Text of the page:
However, several months later at the IIHF World Championship, the U.S. team posted the worst record in its history by losing all three of its games in the preliminary round. The losses eliminated the United States from medal contention and dropped them below 12th place. Only three wins in the relegation round, including a shootout win over Italy, prevented the United States from being relegated to Division I and gave Team USA a chance to play for the IIHF World Championship in 2011.

Tournament record[edit]

Olympic Games[edit]

Year Result
1920  Silver
1924  Silver
1932  Silver
1936  Bronze
1948 disqualified
1952  Silver
1956  Silver
1960  Gold
1964 5th place
1968 6th place
1972  Silver
1976 5th place
1980  Gold
1984 7th place
1988 7th place
1992 4th place
1994 8th place
1998 6th place
2002  Silver
2006 8th place
2010  Silver
2014 4th place
Totals
Games Gold Silver Bronze Total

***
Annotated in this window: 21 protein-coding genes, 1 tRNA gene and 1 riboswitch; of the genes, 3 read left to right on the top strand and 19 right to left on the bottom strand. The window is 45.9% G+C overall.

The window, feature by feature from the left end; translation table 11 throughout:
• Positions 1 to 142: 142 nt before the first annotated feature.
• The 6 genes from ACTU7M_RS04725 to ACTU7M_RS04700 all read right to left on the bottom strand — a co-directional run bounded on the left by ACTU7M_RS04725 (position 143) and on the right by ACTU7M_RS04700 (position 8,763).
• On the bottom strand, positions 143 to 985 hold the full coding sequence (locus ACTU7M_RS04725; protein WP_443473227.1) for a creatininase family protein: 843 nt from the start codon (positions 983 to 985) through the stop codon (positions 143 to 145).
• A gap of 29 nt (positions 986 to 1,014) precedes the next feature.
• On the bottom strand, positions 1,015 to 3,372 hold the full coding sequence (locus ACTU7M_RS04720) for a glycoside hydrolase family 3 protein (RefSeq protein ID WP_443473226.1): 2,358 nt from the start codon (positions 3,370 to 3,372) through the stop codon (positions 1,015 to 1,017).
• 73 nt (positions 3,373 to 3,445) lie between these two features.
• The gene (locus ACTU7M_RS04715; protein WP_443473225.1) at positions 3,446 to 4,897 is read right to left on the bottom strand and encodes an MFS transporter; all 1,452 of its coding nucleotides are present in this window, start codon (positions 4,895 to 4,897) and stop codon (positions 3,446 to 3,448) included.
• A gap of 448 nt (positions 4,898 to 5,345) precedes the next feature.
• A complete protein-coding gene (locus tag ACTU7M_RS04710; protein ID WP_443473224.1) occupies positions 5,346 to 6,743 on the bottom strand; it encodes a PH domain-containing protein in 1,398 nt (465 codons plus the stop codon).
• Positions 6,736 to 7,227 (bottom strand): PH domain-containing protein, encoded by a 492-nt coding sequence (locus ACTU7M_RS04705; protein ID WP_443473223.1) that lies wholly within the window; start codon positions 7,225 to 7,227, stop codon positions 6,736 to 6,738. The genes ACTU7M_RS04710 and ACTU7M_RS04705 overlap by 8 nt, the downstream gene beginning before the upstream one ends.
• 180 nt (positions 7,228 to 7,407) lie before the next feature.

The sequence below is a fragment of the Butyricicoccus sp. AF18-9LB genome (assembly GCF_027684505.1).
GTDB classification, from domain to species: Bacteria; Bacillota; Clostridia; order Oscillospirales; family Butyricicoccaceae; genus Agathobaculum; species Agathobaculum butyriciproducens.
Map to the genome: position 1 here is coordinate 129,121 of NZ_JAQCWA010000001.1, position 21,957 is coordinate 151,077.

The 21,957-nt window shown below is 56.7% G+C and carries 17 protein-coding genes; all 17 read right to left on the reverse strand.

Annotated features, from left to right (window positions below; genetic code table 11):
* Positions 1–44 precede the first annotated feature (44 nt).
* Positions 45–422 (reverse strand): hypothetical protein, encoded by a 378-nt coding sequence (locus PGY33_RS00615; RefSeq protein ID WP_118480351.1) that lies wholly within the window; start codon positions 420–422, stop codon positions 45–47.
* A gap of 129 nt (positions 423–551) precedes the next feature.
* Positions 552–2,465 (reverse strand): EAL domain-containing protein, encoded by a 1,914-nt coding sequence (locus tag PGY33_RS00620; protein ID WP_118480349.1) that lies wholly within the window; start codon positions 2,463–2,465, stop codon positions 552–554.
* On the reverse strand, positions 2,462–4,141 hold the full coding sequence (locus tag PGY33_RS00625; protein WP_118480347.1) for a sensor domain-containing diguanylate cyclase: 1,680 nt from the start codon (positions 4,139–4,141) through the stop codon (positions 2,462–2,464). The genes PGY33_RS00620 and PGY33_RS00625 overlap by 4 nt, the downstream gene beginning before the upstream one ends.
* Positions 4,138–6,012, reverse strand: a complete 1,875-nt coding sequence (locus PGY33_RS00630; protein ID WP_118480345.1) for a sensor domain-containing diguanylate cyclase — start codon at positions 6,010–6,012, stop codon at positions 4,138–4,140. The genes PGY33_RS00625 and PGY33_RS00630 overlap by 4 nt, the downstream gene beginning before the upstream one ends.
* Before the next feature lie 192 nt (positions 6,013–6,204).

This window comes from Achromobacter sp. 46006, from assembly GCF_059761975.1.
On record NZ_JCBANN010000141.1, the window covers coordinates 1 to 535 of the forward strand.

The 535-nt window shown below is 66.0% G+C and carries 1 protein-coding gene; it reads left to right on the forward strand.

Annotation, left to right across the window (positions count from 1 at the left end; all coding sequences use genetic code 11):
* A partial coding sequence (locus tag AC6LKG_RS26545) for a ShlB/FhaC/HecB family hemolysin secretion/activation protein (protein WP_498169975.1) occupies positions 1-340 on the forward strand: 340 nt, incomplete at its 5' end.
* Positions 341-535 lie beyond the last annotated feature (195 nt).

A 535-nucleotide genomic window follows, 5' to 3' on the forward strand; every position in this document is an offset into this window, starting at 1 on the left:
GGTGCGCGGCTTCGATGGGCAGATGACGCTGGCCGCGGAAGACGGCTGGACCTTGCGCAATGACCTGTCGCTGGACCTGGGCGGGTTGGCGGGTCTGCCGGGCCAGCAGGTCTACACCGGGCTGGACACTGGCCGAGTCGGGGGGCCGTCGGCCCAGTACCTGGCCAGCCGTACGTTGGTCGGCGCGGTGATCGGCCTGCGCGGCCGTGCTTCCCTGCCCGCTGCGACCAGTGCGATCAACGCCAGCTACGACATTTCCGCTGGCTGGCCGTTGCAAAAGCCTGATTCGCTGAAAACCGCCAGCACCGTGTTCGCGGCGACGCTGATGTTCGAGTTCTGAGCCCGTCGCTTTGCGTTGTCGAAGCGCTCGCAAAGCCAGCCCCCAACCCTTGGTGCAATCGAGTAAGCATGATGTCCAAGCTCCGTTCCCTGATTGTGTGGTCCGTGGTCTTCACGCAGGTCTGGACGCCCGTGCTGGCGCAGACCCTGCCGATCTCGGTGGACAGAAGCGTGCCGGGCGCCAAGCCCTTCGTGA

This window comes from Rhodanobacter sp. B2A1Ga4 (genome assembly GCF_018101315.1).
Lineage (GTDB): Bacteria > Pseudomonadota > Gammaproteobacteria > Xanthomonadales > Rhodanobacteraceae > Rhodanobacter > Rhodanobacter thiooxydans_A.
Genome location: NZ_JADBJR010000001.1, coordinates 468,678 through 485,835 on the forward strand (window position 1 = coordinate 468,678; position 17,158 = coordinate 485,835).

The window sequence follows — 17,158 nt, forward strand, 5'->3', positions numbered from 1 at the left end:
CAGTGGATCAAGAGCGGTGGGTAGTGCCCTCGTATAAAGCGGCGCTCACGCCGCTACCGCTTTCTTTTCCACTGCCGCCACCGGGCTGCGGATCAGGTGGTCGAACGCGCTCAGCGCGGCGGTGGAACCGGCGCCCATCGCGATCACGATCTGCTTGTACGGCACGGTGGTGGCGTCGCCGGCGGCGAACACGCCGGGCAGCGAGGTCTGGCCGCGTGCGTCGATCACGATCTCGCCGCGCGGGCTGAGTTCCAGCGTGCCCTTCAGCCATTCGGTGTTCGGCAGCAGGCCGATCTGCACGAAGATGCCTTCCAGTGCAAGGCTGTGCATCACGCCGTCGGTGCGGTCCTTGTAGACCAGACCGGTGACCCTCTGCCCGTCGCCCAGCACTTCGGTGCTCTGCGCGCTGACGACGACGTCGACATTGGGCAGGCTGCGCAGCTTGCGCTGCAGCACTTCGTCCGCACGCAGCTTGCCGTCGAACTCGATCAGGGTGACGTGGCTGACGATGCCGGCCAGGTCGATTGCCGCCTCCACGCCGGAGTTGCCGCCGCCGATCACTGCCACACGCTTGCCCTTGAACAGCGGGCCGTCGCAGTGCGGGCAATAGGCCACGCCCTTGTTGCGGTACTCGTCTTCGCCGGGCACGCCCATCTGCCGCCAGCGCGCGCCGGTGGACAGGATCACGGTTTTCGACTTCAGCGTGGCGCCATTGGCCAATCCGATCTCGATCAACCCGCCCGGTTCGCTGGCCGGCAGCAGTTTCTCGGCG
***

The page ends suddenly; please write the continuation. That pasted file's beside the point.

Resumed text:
21 2 8 1 11

World Championship[edit]

See: Ice Hockey World Championships and List of IIHF World Championship medalists
Note: Between 1920 and 1968, the Olympic hockey tournament was also considered the World Championship for that year.[7]
  • 1920 – Won  Silver medal
  • 1924 – Won  Silver medal
  • 1931 – Won  Silver medal
  • 1932 – Won  Silver medal
  • 1933Won  Gold medal
  • 1934 – Won  Silver medal
  • 1936 – Won  Bronze medal
  • 1938 – Finished in 7th place
  • 1939 – Won  Silver medal
  • 1940–46 – Not held[8]
  • 1947 – Finished in 5th place
  • 1948 – Finished in 4th place
  • 1949 – Won  Bronze medal
  • 1950 – Won  Silver medal
  • 1951 – Finished in 6th place
  • 1952 – Won  Silver medal
  • 1955 – Finished in 4th place
  • 1956 – Won  Silver medal
  • 1958 – Finished in 5th place
  • 1959 – Finished in 4th place
  • 1960 Gold medal
  • 1961 – Finished in 6th place
  • 1962 – Won  Bronze medal
  • 1963 – Finished in 8th place
  • 1964 – Finished in 5th place
  • 1965 – Finished in 6th place
  • 1966 – Finished in 6th place
  • 1967 – Finished in 5th place
  • 1968 – Finished in 6th place